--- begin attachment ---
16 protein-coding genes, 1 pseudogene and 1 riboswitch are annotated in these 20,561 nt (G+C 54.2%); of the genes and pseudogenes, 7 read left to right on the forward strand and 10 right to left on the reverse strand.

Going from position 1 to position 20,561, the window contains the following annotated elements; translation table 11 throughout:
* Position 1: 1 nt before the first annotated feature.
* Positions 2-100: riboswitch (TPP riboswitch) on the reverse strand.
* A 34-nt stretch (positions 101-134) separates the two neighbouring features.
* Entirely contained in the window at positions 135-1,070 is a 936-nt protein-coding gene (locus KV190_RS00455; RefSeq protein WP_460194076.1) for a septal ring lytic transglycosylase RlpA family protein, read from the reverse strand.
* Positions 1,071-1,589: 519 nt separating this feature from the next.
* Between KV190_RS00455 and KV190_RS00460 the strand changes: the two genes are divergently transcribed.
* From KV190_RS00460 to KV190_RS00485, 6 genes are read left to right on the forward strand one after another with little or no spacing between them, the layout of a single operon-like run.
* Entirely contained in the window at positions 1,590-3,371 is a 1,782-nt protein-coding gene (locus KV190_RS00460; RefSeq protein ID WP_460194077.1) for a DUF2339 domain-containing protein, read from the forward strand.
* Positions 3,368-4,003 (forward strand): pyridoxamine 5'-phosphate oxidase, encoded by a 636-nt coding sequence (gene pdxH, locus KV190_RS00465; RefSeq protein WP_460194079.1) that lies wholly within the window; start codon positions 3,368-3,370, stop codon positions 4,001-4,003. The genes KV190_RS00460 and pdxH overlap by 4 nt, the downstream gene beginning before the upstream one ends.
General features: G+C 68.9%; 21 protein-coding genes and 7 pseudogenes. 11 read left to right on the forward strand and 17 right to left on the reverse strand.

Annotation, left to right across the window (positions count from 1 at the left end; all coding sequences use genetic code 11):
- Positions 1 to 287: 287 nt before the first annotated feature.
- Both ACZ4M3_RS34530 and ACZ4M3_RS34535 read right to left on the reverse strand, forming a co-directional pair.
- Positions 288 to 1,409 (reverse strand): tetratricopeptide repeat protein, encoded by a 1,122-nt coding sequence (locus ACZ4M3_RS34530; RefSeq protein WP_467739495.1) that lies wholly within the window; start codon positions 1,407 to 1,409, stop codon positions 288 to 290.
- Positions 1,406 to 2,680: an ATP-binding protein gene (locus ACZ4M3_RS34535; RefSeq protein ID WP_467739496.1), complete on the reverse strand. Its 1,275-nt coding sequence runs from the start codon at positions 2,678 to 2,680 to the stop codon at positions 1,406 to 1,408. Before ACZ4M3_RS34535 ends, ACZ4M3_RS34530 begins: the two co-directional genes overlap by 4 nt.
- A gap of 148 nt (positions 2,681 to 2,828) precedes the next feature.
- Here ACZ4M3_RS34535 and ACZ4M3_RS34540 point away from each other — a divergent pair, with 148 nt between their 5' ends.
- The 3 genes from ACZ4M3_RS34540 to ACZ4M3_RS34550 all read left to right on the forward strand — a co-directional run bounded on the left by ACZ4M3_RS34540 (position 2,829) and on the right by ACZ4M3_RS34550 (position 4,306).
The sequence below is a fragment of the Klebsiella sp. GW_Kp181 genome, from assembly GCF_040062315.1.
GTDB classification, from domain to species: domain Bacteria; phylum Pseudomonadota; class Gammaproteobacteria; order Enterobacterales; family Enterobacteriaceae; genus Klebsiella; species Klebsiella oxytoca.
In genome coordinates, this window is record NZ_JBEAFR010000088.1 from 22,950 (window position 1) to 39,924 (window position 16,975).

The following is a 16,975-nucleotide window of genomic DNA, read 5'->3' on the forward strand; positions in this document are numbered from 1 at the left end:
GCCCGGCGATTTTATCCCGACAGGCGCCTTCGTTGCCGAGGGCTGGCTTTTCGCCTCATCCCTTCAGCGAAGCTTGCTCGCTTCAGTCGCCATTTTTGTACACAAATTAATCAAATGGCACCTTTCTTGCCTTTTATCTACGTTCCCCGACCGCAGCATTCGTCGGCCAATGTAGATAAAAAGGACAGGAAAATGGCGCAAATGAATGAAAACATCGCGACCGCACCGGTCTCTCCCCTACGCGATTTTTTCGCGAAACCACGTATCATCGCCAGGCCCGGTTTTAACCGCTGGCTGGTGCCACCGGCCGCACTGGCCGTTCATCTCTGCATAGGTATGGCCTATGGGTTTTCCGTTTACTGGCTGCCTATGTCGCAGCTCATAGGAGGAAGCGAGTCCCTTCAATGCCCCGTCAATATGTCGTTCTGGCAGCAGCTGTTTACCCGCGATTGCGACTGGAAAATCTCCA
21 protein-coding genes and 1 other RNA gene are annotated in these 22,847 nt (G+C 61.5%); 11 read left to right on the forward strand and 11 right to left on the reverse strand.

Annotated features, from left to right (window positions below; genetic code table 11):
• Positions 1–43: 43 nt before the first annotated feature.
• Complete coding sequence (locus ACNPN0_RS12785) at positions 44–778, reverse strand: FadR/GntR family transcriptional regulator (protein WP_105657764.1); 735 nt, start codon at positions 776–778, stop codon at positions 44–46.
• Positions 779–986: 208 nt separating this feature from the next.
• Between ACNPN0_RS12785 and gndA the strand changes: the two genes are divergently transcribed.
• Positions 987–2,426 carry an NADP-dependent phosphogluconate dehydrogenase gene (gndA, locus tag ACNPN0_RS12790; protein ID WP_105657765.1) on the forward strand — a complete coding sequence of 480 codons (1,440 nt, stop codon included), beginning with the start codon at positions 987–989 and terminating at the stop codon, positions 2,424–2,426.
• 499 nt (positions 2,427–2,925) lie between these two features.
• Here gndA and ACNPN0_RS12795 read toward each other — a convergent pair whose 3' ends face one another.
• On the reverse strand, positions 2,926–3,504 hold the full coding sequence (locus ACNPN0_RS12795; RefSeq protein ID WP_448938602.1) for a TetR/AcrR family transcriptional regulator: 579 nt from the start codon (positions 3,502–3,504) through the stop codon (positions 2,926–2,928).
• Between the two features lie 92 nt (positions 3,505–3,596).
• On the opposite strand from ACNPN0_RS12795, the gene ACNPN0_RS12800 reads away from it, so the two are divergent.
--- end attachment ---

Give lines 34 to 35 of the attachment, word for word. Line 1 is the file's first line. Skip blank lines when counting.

• Here gndA and ACNPN0_RS12795 read toward each other — a convergent pair whose 3' ends face one another.
• On the reverse strand, positions 2,926–3,504 hold the full coding sequence (locus ACNPN0_RS12795; RefSeq protein ID WP_448938602.1) for a TetR/AcrR family transcriptional regulator: 579 nt from the start codon (positions 3,502–3,504) through the stop codon (positions 2,926–2,928).